Journal Article

The onion universe: all sky lightcone simulations in spherical shells

Pablo Fosalba, Enrique Gaztañaga, Francisco J. Castander and Marc Manera

in Monthly Notices of the Royal Astronomical Society

Published on behalf of The Royal Astronomical Society

Volume 391, issue 1, pages 435-446
Published in print November 2008 | ISSN: 0035-8711
Published online November 2008 | e-ISSN: 1365-2966 | DOI: http://dx.doi.org/10.1111/j.1365-2966.2008.13910.x
The onion universe: all sky lightcone simulations in spherical shells

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Galaxy surveys provide a large-scale view of the universe that typically has a limited line of sight or redshift resolution. The lack of radial accuracy in these surveys can be modelled by picturing the universe as a set of concentric radial shells of finite width around the observer, i.e. an onion-like structure. We present a new N-body simulation with 20483 particles developed at the Marenostrum supercomputer with the gadget-2 code. Using the lightcone output we build a set of angular maps that mimic this onion-like representation of the universe. The onion maps are a highly compressed version of the raw data (i.e. a factor of >1000 smaller size for arcminute resolution maps) and they provide a new and powerful tool to exploit large-scale structure observations. We introduce two basic applications of these maps that are especially useful for constraining dark energy properties: the baryon acoustic oscillations (BAOs) in the galaxy power spectrum and all-sky maps of the weak lensing distortion. In particular, from the matter density maps, we determine the smallest scale where linear theory and the Gaussianity of the error analysis applies. Using the weak lensing maps, we measure the convergence power spectra and compare it to halo fit predictions. We also discuss mass resolution effects and error determinations. As a further application, we compute the variance and higher order moments of the maps. We show that sampling variance on scales of few degrees is quite large, resulting in a significant (25 per cent at 10 arcmin scales) bias in the variance. We caution that current lensing surveys such as the COSMOS HST should take into account this bias and extra sampling error in their clustering analyses and inferred cosmological parameter constraints. Finally, we test the importance of projection effects in the weak lensing mass reconstruction. On the mean, the mass calibration works well but it exhibits a large non-Gaussian scatter what could induce a large bias in the recovered mass function.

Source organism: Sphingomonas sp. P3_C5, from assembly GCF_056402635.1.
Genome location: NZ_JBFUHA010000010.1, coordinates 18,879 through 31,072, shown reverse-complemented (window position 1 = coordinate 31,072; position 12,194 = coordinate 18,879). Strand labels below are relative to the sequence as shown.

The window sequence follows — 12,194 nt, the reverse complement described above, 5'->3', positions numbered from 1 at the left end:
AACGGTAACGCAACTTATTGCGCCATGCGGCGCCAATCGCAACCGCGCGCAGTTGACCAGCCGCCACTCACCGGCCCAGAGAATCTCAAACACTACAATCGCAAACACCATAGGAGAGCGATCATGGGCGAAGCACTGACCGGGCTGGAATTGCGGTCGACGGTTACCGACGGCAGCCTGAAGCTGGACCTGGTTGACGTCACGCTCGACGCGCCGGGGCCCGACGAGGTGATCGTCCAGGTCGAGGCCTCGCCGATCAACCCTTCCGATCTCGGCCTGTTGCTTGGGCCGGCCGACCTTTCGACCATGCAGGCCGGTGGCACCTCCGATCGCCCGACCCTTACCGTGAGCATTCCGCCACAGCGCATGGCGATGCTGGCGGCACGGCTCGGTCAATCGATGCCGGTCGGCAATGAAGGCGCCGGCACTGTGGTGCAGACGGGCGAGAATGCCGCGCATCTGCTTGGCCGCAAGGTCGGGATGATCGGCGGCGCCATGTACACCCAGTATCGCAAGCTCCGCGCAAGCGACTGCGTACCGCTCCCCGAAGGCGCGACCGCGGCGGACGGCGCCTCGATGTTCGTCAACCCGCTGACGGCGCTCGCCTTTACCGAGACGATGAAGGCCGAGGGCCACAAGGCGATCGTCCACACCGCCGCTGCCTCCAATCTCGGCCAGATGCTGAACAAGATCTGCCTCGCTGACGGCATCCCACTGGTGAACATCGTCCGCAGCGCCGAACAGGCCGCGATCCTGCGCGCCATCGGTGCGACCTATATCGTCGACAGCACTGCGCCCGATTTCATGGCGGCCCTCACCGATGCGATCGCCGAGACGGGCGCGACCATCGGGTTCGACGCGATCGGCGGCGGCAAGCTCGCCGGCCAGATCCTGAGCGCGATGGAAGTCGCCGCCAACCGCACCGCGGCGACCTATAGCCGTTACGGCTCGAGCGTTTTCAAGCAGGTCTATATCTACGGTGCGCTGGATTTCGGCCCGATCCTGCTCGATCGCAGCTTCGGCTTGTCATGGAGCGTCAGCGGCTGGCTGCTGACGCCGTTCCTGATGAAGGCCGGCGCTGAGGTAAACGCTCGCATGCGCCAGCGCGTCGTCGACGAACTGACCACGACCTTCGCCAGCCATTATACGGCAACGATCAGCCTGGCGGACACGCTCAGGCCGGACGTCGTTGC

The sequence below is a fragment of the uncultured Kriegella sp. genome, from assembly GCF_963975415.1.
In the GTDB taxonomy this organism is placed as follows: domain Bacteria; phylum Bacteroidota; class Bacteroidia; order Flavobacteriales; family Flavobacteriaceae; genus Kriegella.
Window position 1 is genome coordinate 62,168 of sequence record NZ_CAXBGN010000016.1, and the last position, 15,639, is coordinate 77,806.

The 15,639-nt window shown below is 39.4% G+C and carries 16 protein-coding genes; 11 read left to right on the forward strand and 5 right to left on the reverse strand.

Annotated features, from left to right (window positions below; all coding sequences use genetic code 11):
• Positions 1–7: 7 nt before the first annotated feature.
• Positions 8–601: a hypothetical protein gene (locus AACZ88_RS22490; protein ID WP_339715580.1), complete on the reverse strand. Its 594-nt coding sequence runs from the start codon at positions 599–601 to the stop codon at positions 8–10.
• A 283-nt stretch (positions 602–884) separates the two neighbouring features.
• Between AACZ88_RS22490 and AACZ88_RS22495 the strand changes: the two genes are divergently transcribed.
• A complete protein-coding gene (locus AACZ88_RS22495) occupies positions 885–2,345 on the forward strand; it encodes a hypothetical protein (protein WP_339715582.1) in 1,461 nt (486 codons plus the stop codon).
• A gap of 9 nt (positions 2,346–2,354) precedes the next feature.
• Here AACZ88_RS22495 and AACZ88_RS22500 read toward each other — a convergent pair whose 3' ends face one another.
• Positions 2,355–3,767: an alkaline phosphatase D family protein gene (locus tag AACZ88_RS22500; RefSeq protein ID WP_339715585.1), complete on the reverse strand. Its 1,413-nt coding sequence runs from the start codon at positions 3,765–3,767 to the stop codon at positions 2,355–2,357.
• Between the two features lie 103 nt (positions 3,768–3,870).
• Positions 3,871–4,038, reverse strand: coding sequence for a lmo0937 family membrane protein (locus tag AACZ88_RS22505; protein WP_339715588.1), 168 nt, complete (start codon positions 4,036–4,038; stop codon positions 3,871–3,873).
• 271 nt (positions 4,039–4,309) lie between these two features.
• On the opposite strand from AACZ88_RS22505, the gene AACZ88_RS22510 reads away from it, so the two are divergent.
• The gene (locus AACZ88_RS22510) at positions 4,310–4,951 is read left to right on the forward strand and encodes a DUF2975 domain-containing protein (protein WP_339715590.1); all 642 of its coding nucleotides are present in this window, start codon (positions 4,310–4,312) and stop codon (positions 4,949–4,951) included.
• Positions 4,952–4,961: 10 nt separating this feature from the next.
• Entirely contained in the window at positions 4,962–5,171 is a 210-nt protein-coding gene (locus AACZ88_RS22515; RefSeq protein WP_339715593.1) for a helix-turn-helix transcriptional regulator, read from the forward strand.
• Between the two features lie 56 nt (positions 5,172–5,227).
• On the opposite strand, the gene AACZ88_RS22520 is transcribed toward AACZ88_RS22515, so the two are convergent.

Keywords: methods: N-body simulations; galaxies: statistics; large-scale structure of Universe

Journal Article.  7987 words.  Illustrated.

Subjects: Astronomy and Astrophysics

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